Friends And Family Honor Spalding Gray In Sag Harbor


Mercedes Ruehl paced in her East Hampton home as she pored over a copy of Spalding Gray’s “Life Interrupted.”The Academy Award-winning actress had lost count of the number of times she’d gone over a specific excerpt, titled “The Anniversary,” from the famed monologist’s book—a passage that his widow, Kathleen Russo, had asked Ms. Ruehl to stage at a benefit for Performance Space 122, a Manhattan-based venue more commonly known as PS 122 that is dedicated to contemporary performance art.

By Saturday night, Ms. Ruehl was ready.

Making a grand entrance, she swung open the shed door behind Ms. Russo’s Sag Harbor home, sauntered over to a small desk on the lawn, and began—imitating Mr. Gray’s own performance.

“On the morning of 1/12/2000, I woke with the usual anxious feeling caused by the lingering bottom-line memory that one day—never to be known to me until I’m there—that I, as I have come to know myself, will disappear forever and ever and ever and forever. Amen,” Ms. Ruehl read in a dry monotone, with a twinge of humor at each pause. “End of story.”

Surrounded by enlarged images of Mr. Gray—leaning against the shed, the fence, the house and just about any solid surface in the small backyard—Ms. Ruehl received quiet chuckles from the modest crowd, gathered to celebrate the life of the late Spalding Gray, who died in 2004, in what is believed to have been a suicidal jump from the Staten Island Ferry.

“That’s a really great picture of him that I just unwrapped today,” Ms. Russo said during the event, pointing to a portrait of her husband. “It was just sitting in my basement and I was going through stuff like, ‘Where’s this from? Where’s this from?’”

A year earlier, Ms. Russo had been seated among the PS 122 staff at a committee meeting for their Spalding Gray Award—which supports writers and performers who “fully realize both aspects of Spalding’s legacy, who are fearless innovators of theatrical form, who reach into daily experience and create resonant, transcendent work that makes us all bigger, wider, wiser and, somehow, more than we were when we entered the theater,” according to press notes—when artistic director Vallejo Gantner suggested naming one of PS 122’s newly renovated theaters after the late legend.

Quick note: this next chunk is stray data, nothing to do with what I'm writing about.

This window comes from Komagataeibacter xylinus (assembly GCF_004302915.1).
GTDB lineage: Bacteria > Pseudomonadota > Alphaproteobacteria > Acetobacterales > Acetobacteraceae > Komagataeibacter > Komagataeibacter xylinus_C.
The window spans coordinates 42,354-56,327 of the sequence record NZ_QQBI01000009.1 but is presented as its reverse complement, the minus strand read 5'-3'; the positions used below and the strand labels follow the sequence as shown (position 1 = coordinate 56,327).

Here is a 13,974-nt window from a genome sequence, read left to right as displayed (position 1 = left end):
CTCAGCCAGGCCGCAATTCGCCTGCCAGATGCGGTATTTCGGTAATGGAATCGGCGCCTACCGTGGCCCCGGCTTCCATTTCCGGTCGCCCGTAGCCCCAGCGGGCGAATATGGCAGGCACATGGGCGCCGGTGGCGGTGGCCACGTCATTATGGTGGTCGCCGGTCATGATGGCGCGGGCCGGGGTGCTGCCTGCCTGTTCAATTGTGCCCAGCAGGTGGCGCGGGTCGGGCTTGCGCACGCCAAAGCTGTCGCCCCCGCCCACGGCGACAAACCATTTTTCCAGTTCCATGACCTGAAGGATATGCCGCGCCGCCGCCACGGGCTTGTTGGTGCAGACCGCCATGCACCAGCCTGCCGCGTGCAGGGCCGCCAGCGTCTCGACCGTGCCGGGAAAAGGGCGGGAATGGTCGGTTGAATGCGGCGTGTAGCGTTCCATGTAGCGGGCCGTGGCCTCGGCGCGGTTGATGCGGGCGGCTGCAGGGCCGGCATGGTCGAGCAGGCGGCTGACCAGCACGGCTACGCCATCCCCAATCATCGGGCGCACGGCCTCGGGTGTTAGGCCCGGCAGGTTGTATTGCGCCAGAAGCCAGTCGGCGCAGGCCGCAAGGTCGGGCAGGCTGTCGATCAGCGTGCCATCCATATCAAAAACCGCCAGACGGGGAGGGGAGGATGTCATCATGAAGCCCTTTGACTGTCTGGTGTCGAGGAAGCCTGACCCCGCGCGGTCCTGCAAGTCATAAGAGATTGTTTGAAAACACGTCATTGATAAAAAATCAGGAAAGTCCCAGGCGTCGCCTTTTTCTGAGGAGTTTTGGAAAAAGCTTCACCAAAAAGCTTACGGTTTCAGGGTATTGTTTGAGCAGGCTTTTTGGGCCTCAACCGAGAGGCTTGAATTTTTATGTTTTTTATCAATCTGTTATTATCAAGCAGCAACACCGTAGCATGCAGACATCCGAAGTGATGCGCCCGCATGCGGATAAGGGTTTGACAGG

Elated by the idea, Ms. Russo offered up her longtime home as the site for a fundraiser, the place where she and Mr. Gray had raised their two children, Forrest and Theo, and Ms. Russo’s daughter, Marissa Maier. Sprinkled with brightly colored lawn chairs and strings of lights, the corner lot hosted a homespun party to benefit PS 122’s renovation, scheduled for completion in 2015 after four years of work.

Since 1980, the space has been a haven for contemporary artists, when rogue performers would crawl through the windows into the building—an abandoned elementary school at 150 First Avenue, on the corner of East 9th Street.

“It was owned by the Department of Education because it was a school,” Institutional Giving and Capital Campaign Manager Bevin Ross explained on Saturday evening, “but the security guards let it happen, because it’s better to have artists in these buildings and using the space and keeping the boiler running … as opposed to drug addicts.”

The East Village venue will reopen its doors with two new theaters capable of housing 286 patrons in a state-of-the-art facility that, at one time, helped launch the careers of many artists, including actor John Leguizamo, actor/writer Eric Bogosian, author Jonathan Ames, the Blue Man Group, and Mr. Gray himself. He was known to use the original PS 122 stage to “test out” his famous monologues, according to Ms. Ross.

“He felt like it was his second home at PS 122, and I’m so appreciative of PS 122 for everything they’ve done to support his work after he died,” Ms. Russo said of her late husband. “It’s been 10 years since he died, and he would have been 74 on June 5—so he’s a Gemini, and we’re celebrating the first day of summer, and I think it’s totally appropriate to have all of you celebrating Spalding in June.”

Mr. Gray rose to fame in the 1980s and 1990s during the emergence of the minimalist autobiographical monologue, leading the movement with his pieces “Swimming to Cambodia,” “Monster in a Box,” and “Gray’s Anatomy,” all of which were turned into films.

“It’s nice to see such a concerted effort to commemorate his legacy,” 22-year-old Forrest Gray said. “Otherwise, I think he would have faded into obscurity.”

His 17-year-old brother, Theo, continued, “It’s good to see everybody come together and share his stories.”

Earlier in the evening, while Ms. Ruehl performed, Theo stood beside family and friends, their hands on his shoulders. The monologue was about him—the day the young boy visited the Central Park merry-go-round with his father. Ms. Russo stood off to the side, her hand covering her mouth, watching Ms. Ruehl’s every movement.

“My mom didn’t tell me that it was going to be that story,” Theo said. “I thought it was really interesting … It’s just funny hearing your name over and over again.”

Ms. Russo added, “She got, like, the pauses where Spalding would do it. Like when she reached for the glass of water, I was like, ‘Oh, we’re like home free.’ She really studied the material. She embodied Spalding.”

At the end of the reading, Ms. Russo took the stage to thank her dear friend, Ms. Ruehl, and discussed PS 122’s significance. She then donated $10,000 to the cause, to which several guests added. Coupled with the event’s silent auction, more than $55,000 will benefit the theater, to be named in Mr. Spalding’s honor.

And in yet another incarnation, his legacy will most certainly live on.

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